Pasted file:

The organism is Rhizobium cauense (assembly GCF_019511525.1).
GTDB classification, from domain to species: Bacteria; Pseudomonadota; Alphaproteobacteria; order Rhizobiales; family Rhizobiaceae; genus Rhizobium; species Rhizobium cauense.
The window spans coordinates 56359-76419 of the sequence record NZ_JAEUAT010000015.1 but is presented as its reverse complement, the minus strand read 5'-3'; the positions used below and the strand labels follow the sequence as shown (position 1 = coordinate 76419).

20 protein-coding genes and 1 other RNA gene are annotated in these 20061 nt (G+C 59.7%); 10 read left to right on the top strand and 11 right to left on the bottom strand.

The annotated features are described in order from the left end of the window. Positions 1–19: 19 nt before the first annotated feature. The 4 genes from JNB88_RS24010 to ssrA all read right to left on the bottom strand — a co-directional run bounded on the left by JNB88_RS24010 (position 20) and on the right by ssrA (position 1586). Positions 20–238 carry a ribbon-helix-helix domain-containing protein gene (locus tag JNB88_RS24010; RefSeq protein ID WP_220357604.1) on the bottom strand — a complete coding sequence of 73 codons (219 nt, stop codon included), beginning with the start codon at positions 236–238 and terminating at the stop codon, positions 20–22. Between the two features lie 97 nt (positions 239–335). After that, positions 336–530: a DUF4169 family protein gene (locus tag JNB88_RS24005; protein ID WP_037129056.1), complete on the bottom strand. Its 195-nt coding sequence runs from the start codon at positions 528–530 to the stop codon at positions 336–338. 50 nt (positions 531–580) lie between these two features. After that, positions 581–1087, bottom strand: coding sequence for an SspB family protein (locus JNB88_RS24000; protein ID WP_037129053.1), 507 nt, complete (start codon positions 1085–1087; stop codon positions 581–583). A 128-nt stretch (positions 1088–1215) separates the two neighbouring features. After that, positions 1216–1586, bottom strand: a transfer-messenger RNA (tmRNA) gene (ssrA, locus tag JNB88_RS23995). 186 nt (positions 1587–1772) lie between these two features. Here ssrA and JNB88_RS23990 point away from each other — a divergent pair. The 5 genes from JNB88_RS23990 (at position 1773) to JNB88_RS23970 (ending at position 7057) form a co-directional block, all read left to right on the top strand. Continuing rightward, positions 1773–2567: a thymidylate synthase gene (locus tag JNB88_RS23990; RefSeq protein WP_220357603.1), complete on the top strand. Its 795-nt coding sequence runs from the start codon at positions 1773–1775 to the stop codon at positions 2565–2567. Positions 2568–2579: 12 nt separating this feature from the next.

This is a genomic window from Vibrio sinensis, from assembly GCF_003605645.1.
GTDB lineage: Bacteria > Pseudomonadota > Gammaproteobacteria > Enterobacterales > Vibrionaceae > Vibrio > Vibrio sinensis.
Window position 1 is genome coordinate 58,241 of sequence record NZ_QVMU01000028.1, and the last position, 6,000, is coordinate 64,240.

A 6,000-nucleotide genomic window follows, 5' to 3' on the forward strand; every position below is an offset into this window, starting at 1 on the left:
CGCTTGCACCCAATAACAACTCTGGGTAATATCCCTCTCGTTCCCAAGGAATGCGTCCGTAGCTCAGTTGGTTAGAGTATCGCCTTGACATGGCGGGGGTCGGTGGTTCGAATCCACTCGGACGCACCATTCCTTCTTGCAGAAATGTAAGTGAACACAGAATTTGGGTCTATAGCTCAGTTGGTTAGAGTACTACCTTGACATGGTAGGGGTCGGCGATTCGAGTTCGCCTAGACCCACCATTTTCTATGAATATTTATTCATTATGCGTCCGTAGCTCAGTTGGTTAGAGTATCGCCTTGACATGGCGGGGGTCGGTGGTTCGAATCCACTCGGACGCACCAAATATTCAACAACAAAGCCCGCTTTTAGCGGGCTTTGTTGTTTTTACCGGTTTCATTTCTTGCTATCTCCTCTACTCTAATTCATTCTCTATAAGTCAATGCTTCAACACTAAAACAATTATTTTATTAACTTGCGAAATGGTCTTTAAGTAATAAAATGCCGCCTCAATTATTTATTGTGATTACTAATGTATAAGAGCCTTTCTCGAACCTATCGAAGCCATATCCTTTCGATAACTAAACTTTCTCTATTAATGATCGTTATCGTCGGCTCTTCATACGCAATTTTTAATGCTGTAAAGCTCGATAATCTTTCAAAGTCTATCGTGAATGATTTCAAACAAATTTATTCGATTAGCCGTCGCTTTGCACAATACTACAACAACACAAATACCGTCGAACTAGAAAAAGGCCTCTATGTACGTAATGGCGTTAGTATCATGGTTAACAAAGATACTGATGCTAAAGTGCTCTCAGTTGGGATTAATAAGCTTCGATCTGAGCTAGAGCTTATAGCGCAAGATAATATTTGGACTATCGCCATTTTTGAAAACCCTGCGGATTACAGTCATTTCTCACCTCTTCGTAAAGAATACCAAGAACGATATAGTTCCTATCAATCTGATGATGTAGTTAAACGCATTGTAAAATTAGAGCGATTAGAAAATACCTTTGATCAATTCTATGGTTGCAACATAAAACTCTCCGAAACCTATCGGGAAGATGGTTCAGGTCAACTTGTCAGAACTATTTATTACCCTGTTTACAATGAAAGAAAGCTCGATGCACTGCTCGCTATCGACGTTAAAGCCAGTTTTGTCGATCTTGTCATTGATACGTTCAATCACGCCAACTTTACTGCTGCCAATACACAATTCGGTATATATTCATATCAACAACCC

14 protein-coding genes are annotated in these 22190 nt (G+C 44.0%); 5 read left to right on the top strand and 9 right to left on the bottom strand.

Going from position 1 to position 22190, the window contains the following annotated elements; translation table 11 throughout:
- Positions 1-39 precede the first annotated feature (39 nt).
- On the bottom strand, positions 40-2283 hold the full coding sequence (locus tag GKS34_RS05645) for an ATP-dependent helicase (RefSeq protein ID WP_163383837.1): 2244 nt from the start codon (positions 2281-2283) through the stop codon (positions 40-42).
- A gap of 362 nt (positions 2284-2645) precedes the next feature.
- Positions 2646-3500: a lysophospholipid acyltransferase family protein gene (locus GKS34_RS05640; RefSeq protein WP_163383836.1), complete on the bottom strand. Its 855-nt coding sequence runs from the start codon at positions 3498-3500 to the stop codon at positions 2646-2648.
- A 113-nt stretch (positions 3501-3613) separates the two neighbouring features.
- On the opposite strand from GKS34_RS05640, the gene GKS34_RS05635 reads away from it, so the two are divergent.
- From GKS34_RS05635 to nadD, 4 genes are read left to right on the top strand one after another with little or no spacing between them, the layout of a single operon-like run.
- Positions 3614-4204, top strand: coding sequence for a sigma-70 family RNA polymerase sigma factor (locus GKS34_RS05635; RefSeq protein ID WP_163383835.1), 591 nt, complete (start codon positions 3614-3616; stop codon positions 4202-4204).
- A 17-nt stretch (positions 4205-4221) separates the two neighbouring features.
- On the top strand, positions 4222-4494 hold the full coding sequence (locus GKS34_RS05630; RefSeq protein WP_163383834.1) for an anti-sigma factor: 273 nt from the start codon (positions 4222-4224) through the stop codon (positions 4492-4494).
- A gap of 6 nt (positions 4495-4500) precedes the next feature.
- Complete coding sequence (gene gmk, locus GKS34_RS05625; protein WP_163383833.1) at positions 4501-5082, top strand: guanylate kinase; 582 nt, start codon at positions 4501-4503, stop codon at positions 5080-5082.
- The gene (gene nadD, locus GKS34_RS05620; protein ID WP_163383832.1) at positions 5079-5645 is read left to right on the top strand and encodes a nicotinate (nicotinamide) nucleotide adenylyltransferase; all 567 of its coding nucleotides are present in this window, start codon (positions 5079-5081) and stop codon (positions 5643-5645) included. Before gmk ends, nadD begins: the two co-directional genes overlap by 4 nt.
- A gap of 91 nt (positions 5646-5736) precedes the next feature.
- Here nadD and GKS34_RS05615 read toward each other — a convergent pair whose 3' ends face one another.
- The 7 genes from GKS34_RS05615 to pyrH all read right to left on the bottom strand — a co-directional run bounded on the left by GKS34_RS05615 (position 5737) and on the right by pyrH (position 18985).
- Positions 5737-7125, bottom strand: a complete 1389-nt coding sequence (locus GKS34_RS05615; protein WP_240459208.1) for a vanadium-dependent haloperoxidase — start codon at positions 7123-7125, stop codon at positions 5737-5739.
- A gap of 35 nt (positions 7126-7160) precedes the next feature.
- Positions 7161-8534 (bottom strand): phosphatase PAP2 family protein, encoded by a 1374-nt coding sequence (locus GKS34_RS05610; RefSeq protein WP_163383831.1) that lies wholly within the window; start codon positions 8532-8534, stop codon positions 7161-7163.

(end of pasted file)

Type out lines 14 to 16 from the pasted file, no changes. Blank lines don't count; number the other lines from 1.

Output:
- On the bottom strand, positions 40-2283 hold the full coding sequence (locus tag GKS34_RS05645) for an ATP-dependent helicase (RefSeq protein ID WP_163383837.1): 2244 nt from the start codon (positions 2281-2283) through the stop codon (positions 40-42).
- A gap of 362 nt (positions 2284-2645) precedes the next feature.
- Positions 2646-3500: a lysophospholipid acyltransferase family protein gene (locus GKS34_RS05640; RefSeq protein WP_163383836.1), complete on the bottom strand. Its 855-nt coding sequence runs from the start codon at positions 3498-3500 to the stop codon at positions 2646-2648.